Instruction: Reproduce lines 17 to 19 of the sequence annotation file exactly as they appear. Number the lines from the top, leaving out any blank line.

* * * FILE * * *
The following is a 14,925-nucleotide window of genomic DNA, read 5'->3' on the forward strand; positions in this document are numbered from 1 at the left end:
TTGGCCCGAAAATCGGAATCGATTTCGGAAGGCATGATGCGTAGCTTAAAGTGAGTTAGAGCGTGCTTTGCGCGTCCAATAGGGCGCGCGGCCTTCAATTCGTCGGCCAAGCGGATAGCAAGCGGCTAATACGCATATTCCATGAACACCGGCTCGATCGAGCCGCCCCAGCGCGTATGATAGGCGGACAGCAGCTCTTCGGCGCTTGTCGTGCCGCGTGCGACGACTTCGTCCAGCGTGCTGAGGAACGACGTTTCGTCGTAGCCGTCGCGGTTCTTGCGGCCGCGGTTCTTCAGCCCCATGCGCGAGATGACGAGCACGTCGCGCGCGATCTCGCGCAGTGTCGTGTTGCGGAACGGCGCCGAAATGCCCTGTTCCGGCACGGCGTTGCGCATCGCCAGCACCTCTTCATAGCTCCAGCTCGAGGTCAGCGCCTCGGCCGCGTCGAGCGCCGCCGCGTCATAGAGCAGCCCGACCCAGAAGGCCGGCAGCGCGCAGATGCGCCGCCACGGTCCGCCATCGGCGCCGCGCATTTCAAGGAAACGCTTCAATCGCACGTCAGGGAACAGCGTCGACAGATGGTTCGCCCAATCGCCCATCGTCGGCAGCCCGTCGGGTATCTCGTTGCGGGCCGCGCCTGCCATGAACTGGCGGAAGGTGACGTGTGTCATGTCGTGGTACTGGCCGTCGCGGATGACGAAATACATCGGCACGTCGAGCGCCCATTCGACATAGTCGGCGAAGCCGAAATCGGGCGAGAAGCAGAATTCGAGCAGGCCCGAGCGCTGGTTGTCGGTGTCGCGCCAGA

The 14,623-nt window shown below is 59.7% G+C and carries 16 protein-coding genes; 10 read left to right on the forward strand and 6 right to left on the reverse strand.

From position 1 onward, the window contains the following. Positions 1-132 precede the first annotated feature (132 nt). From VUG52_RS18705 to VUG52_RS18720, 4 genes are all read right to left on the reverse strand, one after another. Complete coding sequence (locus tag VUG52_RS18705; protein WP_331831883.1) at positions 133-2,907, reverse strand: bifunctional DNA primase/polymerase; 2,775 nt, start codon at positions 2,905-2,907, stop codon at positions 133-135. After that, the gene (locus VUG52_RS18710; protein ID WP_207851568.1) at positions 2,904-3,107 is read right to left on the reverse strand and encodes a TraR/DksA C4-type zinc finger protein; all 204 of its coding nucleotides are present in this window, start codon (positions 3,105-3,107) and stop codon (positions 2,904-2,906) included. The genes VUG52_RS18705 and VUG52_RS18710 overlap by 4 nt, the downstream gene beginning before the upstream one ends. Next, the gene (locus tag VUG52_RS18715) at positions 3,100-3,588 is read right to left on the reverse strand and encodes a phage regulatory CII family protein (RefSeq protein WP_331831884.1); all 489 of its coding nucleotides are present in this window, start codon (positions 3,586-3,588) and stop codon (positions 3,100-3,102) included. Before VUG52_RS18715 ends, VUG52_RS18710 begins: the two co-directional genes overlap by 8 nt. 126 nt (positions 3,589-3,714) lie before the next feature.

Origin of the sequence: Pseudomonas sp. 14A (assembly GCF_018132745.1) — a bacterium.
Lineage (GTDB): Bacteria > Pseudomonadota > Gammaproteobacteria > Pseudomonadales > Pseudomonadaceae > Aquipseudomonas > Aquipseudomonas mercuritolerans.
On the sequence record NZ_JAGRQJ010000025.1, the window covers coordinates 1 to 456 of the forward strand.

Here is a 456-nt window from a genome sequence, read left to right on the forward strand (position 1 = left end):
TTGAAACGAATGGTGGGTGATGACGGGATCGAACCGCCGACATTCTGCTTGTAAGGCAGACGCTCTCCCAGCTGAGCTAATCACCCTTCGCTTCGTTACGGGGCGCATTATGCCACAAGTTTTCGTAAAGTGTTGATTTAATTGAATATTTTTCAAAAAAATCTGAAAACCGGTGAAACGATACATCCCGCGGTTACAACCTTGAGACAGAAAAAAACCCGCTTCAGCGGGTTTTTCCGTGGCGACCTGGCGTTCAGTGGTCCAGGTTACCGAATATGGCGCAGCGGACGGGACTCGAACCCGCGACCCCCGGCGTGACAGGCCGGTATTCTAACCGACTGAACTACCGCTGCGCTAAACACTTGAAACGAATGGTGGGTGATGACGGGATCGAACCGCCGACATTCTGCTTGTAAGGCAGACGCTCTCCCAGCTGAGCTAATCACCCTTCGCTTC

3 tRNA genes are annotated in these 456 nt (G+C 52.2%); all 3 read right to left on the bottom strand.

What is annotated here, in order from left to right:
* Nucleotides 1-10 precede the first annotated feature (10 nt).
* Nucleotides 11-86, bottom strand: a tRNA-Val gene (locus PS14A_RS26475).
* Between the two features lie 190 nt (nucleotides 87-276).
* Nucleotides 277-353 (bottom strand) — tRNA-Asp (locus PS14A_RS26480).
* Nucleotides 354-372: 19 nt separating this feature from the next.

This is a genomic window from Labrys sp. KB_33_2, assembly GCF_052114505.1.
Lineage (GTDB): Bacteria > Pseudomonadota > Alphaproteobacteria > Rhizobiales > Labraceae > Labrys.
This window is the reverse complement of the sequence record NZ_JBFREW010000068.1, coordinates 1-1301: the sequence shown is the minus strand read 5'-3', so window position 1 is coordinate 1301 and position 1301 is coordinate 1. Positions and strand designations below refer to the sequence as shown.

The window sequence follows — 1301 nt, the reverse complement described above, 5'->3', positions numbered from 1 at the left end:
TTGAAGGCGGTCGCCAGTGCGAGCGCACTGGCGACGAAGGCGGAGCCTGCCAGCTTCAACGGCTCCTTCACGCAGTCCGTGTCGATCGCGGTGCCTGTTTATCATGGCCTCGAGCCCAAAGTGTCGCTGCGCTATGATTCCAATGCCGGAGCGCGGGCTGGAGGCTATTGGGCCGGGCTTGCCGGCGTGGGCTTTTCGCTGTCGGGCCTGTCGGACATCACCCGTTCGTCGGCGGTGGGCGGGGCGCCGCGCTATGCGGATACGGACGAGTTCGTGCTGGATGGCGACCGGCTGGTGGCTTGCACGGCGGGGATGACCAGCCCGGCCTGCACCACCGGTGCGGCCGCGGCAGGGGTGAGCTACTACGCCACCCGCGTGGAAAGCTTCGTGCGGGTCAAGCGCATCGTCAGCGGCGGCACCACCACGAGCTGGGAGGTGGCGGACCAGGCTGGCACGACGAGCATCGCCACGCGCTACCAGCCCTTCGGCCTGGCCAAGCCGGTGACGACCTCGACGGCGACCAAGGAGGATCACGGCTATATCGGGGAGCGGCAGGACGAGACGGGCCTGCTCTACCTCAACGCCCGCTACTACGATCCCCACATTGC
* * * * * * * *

This is a genomic window from Labrys sp. KB_33_2, assembly GCF_052114505.1.
Lineage (GTDB): Bacteria > Pseudomonadota > Alphaproteobacteria > Rhizobiales > Labraceae > Labrys.
This window is the reverse complement of the sequence record NZ_JBFREW010000068.1, coordinates 1-1301: the sequence shown is the minus strand read 5'-3', so window position 1 is coordinate 1301 and position 1301 is coordinate 1. Positions and strand designations below refer to the sequence as shown.